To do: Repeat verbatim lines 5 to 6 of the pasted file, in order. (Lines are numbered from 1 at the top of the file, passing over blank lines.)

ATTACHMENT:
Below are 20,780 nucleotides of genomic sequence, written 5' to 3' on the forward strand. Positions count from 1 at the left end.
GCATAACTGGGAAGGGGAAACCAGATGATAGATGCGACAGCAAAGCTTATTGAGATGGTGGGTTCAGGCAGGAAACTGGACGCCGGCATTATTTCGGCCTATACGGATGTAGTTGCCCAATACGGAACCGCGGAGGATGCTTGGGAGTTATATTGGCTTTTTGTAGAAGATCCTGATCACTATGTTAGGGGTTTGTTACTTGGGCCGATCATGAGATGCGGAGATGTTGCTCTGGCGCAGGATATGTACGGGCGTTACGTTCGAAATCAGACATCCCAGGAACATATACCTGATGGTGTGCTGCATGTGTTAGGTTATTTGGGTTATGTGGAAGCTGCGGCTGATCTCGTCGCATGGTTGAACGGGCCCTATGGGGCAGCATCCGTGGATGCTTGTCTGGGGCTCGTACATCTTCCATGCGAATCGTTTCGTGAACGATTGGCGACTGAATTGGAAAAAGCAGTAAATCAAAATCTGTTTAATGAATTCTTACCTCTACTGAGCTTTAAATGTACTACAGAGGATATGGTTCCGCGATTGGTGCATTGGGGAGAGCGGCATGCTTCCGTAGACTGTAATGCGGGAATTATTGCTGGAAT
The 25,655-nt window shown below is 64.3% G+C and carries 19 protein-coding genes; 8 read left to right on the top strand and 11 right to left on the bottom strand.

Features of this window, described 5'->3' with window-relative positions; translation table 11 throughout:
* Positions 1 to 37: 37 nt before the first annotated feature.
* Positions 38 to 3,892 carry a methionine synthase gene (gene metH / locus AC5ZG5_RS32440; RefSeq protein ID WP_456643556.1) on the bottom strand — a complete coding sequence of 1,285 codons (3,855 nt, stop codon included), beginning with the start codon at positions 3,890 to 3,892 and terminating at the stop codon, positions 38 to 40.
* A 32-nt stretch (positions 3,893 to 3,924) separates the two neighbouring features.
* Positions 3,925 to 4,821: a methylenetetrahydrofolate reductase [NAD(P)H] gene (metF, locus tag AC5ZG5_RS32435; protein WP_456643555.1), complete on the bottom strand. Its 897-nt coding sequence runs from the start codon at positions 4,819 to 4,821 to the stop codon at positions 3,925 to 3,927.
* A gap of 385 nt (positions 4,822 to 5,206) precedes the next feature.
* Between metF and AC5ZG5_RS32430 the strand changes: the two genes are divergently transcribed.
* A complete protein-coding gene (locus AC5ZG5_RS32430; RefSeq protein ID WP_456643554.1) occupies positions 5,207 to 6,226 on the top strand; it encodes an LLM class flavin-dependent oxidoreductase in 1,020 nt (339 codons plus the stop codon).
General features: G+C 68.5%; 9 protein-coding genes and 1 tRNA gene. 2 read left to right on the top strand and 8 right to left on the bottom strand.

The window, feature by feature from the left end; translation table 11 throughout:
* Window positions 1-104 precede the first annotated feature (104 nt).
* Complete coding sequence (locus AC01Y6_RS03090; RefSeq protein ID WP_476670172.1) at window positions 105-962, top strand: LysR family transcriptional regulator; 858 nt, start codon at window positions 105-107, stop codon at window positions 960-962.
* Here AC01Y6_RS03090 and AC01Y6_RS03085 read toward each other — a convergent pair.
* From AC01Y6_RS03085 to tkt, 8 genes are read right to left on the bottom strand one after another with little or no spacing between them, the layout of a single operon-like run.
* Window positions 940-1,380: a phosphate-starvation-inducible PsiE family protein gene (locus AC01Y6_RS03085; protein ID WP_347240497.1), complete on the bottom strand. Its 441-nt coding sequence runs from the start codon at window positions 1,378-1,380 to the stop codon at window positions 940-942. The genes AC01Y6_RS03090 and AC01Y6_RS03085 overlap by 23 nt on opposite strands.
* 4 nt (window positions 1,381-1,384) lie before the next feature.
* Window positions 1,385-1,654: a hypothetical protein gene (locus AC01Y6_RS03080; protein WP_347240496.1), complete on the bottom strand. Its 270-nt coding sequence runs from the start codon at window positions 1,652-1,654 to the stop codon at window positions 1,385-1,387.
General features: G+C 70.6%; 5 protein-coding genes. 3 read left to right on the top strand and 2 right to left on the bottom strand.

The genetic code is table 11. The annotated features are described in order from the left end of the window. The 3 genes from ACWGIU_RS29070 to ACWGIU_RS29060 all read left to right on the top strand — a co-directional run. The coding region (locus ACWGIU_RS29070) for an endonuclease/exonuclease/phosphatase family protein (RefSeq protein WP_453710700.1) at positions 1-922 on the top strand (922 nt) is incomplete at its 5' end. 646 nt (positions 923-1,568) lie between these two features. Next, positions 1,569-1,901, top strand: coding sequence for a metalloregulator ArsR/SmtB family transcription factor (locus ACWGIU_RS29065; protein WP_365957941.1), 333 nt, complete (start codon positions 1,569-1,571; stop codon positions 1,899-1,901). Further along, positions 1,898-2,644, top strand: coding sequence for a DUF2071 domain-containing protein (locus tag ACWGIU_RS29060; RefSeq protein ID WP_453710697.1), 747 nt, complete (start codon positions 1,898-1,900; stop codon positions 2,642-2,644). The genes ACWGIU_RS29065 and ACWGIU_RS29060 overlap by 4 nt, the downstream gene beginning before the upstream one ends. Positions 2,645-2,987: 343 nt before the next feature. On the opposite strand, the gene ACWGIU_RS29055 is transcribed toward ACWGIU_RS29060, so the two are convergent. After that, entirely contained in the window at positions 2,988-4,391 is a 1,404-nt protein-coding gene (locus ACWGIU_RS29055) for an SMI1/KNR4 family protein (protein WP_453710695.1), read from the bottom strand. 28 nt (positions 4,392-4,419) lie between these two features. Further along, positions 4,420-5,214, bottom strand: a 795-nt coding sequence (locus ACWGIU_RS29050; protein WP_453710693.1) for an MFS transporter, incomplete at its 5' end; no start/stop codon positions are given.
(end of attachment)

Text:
* Positions 1 to 37: 37 nt before the first annotated feature.
* Positions 38 to 3,892 carry a methionine synthase gene (gene metH / locus AC5ZG5_RS32440; RefSeq protein ID WP_456643556.1) on the bottom strand — a complete coding sequence of 1,285 codons (3,855 nt, stop codon included), beginning with the start codon at positions 3,890 to 3,892 and terminating at the stop codon, positions 38 to 40.